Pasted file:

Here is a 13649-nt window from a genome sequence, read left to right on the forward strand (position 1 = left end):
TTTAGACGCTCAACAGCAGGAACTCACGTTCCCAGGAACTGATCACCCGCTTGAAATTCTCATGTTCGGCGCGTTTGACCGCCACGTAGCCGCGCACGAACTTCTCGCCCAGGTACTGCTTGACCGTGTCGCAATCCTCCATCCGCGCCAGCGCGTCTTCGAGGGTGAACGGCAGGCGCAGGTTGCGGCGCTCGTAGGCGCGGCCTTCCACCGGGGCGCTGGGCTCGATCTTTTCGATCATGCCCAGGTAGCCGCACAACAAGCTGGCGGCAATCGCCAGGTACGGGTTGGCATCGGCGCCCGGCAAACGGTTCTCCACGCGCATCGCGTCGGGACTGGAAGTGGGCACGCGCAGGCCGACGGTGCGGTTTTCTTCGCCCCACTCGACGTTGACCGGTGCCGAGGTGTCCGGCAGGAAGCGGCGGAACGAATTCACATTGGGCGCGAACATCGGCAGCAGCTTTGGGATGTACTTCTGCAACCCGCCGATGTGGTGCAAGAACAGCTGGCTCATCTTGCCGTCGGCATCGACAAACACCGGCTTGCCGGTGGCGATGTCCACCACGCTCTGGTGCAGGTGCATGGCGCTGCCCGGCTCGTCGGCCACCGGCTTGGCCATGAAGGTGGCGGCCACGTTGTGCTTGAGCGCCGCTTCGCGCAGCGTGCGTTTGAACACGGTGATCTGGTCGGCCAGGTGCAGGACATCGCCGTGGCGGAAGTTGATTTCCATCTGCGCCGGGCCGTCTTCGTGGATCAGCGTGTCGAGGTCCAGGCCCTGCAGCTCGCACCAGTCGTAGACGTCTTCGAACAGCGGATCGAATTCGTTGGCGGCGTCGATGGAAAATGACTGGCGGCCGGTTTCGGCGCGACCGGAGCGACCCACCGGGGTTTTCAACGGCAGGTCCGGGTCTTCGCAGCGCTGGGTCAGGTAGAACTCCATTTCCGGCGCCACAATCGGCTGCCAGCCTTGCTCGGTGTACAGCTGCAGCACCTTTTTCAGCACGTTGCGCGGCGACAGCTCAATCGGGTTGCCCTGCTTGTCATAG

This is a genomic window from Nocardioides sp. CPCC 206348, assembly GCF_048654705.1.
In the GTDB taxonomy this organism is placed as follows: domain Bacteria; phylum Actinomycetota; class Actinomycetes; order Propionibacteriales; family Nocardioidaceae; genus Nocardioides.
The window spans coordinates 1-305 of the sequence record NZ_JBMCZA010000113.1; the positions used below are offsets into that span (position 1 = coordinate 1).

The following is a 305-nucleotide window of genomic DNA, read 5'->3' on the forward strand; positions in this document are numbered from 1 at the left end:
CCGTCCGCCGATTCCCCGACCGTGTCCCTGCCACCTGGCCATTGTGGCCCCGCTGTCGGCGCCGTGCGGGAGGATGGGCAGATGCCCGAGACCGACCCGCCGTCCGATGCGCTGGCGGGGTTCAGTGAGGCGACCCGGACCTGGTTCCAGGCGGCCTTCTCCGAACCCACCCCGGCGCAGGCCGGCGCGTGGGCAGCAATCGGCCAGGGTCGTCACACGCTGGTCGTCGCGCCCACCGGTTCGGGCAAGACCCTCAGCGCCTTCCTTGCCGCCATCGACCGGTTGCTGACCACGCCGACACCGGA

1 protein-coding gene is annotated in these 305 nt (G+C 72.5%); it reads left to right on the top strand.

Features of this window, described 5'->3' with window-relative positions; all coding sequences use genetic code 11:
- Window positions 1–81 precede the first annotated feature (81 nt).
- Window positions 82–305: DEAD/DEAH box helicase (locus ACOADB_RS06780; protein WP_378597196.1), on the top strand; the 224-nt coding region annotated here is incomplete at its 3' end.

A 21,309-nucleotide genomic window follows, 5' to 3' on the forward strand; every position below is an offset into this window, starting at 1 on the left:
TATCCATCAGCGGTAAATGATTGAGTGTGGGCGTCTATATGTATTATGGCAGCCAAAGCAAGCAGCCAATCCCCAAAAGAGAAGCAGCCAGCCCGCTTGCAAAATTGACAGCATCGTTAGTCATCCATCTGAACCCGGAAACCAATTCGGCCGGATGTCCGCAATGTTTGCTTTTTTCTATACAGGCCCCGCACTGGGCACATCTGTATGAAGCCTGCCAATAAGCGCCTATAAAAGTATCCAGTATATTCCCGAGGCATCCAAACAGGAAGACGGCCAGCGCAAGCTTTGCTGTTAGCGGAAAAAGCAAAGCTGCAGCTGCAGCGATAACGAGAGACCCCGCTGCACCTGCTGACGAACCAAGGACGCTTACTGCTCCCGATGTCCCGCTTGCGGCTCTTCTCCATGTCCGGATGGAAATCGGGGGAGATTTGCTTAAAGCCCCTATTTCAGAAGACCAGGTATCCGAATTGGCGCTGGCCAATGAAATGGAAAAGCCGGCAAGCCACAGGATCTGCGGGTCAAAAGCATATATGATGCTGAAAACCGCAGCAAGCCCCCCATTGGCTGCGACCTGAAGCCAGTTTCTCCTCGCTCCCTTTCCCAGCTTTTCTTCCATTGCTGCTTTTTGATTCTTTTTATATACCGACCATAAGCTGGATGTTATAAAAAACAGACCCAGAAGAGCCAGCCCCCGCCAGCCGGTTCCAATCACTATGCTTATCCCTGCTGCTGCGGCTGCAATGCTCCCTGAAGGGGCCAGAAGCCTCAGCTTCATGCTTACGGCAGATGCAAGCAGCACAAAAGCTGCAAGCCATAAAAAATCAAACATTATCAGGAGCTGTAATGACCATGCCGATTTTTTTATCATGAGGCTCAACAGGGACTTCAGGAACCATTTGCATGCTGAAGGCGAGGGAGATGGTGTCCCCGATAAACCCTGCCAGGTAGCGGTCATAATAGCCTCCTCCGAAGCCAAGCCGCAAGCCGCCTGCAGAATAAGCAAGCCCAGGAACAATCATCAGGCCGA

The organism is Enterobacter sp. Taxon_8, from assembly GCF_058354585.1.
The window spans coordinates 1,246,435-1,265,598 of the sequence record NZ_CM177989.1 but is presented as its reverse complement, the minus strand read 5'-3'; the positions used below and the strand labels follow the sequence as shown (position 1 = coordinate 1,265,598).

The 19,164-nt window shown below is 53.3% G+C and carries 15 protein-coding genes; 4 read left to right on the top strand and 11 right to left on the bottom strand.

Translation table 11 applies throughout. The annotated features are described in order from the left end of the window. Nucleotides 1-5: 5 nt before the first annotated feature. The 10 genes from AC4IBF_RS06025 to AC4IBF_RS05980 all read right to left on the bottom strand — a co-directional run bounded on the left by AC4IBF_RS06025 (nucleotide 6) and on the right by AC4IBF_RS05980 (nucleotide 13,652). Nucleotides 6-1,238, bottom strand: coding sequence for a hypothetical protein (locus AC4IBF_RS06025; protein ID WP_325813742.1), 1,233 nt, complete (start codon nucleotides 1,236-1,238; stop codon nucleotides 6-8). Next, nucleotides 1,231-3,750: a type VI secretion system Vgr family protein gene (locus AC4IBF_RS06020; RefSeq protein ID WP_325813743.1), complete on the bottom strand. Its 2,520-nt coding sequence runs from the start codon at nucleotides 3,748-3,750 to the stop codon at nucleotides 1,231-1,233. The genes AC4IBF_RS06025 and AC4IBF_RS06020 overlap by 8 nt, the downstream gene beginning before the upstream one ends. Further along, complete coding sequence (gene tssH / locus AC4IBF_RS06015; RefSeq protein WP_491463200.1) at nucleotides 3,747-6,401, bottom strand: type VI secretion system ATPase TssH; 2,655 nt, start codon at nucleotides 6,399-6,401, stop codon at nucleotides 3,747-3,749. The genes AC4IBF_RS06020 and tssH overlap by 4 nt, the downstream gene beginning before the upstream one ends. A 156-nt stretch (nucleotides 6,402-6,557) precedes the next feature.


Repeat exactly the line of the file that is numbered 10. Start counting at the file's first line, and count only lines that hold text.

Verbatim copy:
- Window positions 1–81 precede the first annotated feature (81 nt).